• Oftentimes, employers provide pizza or buffet-style meals, or employees do potlucks. Shift from communal provisions to single serve options. Or have a single trained employee serve employees in an enclosed area rather than having multiple employees taking food from a common container/with utensils being touched by multiple people.
  • Consider using other conference rooms or separation space (rent tents) to distance employees.
  • Intensify sanitation of refrigerator handles/sinks and faucets/kitchenette areas.
  • Microwave handles and buttons should be sanitized after each use.
  • Have sanitizing wipes and soap easily available in lunch and breakrooms and/or clean facilities after each break.

Engineering Controls (BC)

  • Evaluate ventilation and UV and/or filters with a higher MERV rating.
  • Increase ventilation rates.

Office/Clerical Work

  • One person could be designated to get documents and scan these documents. Take precautions with gloves, washing hands and sanitizing surfaces.
  • Create walk up windows for employees needing assistance from Human Resources.
  • Separate and segregate office staff, ideally limiting offices to only one person per office space if required on-site and/or follow 6 feet distancing practice.
  • Consider precautions such as gloves and/or sanitizers for those persons that go to the post office or bank based on the extent of community transfer and the assessment of risk.
  • If work items need to be delivered to quarantined employee homes, set up a system and train to avoid inadvertent contact (e.g., leaving on a doorstep, putting in someone’s open trunk).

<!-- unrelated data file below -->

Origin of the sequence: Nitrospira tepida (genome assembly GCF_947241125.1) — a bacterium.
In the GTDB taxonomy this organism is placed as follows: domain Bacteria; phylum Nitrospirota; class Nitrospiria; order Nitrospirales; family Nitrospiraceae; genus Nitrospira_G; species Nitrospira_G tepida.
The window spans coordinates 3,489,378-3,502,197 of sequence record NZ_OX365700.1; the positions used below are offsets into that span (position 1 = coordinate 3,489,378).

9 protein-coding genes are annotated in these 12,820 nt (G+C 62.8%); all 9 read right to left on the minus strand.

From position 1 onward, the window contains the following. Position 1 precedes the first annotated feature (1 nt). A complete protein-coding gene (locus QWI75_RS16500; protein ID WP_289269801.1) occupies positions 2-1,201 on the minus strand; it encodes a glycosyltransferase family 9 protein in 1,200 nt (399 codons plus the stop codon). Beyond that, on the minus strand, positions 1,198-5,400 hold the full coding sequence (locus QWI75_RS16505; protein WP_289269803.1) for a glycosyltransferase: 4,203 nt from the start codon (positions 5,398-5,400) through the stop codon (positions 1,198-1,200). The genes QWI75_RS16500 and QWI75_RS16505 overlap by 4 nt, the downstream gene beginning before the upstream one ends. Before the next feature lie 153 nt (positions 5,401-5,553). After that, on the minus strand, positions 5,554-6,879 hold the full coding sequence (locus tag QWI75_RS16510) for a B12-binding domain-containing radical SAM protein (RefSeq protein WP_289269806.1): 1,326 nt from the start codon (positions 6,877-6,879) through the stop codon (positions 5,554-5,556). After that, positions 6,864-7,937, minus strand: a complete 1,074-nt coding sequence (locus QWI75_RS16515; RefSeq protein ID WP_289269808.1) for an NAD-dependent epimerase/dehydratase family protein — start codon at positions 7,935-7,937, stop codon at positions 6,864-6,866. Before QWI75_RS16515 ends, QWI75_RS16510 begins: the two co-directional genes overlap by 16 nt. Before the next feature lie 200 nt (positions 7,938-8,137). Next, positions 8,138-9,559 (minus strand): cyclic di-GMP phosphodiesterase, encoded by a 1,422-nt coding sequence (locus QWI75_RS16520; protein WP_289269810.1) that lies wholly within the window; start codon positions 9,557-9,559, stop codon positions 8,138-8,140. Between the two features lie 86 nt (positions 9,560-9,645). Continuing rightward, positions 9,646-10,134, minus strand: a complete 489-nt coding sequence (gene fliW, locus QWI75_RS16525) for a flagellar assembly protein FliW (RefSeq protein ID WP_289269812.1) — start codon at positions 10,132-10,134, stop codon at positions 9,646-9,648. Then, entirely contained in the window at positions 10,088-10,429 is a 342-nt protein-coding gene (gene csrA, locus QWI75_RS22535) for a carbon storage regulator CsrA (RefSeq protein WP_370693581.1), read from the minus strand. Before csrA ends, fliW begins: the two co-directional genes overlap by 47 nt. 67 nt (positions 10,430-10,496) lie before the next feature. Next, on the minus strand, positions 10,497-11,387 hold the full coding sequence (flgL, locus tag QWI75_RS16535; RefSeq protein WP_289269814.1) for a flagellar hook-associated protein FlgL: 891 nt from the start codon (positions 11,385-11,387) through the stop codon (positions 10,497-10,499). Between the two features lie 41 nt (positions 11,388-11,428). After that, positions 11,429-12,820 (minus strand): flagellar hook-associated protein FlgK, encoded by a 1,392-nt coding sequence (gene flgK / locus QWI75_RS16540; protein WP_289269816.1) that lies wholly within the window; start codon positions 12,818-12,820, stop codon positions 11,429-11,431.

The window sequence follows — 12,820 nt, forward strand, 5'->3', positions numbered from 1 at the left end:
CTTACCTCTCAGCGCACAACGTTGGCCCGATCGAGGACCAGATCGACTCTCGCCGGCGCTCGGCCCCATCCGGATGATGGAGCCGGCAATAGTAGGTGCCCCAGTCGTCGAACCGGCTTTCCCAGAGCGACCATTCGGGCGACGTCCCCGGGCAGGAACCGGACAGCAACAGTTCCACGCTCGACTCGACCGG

Cleaning Laundry

For clothes that come in contact or potentially in contact with virus particles and sick individuals, the use of common detergents at the warmest temperatures recommended.6

  • Wash items according to manufacturer’s instructions
  • Use the warmest setting and dry items completely
  • NOTE: Dirty laundry that has been in contact with an unwell person can be washed with other peoples’ items

For persons engaged in cleaning:

  • Do not shake dirty laundry. This minimizes the possibility of dispersing virus in the air.
  • Clean and disinfect anything used for transporting laundry with typical cleaning products.
  • Wear disposable gloves while handling soiled items.
  • Wash hands immediately after removing gloves or after handling dirty items.

Stream-line Monitoring Activities

  • Consider if areas typically staffed that have infrequent interaction that can be handled by monitoring via camera.
  • Food safety versus Quality: Consider whether there is a food safety risk versus an incidental quality risk when dealing with monitoring activities that involve human to human interaction.
    • For quality checks- Know what data is nice to have collected versus what is truly necessary/required. Streamline and minimize where historical data supports the decision, especially for quality metrics.
  • If there are checks that will bring someone in close contact with another employee or there are resource constraints, consider if there are there checks that can be done less frequently, e.g. every 4 hours instead of hourly or other variables that can monitored remotely.

Facility-wide Communication and Employee Support, Training and Resources

  • Provide specific instructions about illness reporting changes relative to COVID-19. FBIA Resource Food Industry Recommended Protocols When Employee/Customer Test Positive for COVID-19 is a resource.7
  • Plant leadership observing and modeling proper hand washing practices as employees enter the plant to reinforce the importance of cleanliness.
  • Online or remote training sessions for office staff to help with the transition to remote work.